NJBIZ- New Jersey is committing to becoming the most educated state in the country.
Under the banner of “65 by 25”, New Jersey announced its plan to achieve 65 percent educational attainment among Jersey residents by the year 2025 in a joint conference between the Office of the Secretary of Higher Education, the Department of Education, the Department of Labor and Workforce Development and the Lumina Foundation, a private company focused on education in the United States.
“New Jersey should and could lead the way globally,” Secretary of Higher Education Rochelle Hendricks said at a conference held with more than 120 key individuals in the educational industry at the Robert Wood Johnson Foundation building in Princeton. “If Edison and Einstein were here today they’d say the same thing. That 'Trenton Makes, The World Takes,' " she said, adding, “That’s not a bridge too far.”
The attainment level is a metric used to measure the amount of secondary and higher education achieved by residents of a state.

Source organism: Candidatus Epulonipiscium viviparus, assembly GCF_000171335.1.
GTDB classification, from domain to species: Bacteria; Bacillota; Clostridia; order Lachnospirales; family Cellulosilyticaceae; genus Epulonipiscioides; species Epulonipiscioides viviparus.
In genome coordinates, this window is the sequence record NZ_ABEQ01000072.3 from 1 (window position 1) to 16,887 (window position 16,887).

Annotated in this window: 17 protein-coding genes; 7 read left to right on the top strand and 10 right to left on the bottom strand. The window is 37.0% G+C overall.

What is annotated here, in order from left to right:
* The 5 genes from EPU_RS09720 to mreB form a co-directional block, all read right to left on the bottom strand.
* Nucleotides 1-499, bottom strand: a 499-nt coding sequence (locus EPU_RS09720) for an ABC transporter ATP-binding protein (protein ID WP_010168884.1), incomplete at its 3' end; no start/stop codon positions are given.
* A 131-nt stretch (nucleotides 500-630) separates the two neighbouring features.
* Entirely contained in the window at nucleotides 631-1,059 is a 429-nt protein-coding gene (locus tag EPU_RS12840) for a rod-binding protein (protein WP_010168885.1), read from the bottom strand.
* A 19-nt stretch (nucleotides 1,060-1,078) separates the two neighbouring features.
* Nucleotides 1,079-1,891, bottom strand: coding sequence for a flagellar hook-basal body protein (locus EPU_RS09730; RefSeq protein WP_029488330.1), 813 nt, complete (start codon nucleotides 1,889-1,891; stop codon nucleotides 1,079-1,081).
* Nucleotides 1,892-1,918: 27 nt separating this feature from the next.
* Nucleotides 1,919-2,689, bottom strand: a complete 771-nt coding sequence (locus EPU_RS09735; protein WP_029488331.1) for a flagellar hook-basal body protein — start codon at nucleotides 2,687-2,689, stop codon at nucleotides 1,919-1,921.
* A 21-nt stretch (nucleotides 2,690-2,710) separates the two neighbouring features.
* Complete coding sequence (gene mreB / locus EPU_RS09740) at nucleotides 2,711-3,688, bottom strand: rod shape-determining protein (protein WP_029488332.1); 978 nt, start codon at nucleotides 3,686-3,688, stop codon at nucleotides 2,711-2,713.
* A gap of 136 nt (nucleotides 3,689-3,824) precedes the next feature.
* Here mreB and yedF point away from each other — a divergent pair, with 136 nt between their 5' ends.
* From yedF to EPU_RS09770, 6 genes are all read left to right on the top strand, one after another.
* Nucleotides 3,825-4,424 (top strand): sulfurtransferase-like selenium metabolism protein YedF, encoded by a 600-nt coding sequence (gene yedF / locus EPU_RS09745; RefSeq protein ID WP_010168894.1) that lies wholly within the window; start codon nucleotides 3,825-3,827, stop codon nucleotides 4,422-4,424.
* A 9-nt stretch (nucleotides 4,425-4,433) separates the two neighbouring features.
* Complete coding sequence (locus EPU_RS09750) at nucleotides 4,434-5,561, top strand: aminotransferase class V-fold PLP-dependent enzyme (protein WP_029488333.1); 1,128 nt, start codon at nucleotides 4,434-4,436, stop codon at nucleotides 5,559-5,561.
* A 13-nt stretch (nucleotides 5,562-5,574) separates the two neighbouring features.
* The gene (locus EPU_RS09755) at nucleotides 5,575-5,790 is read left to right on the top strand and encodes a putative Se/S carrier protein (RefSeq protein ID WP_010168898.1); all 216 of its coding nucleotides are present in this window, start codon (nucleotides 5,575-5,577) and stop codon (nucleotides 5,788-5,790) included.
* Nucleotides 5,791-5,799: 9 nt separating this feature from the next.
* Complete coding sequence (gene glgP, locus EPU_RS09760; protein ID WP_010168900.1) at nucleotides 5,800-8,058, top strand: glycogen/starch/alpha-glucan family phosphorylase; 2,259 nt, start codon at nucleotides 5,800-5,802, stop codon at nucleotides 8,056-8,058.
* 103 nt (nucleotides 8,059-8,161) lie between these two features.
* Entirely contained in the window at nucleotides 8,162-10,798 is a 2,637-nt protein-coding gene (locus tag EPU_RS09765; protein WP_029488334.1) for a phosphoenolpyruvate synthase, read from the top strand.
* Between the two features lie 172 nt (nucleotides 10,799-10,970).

New Jersey’s average sits at 50 percent, several points above the national average of 47 percent. Educational attainment does not exclusively refer to four-year bachelor degrees, but rather any type of additional education post-high school.
Although the Garden State has a high attainment average, the state has a high disparity based on geographical location. Somerset County has the highest average at 62 percent, whereas Cumberland County sits at the lowest average with 22 percent.
The interest in increasing the state’s attainment levels were touched on earlier in the year by various agencies, but today’s event marked the gathering of institutions working toward the same goal.
Part of the interest in attainment goals has been propelled by statistics that Lumina Foundation CEO and President Jamie Merisotis referred to as “killer facts.”
“11.6 billion jobs were created (since the recession), of those new jobs, 11.5 billion went to people with post-secondary credentials,” Merisotis said.
The Lumina Foundation awarded the state of New Jersey a $100,000 grant for the 65 by 25 initiative.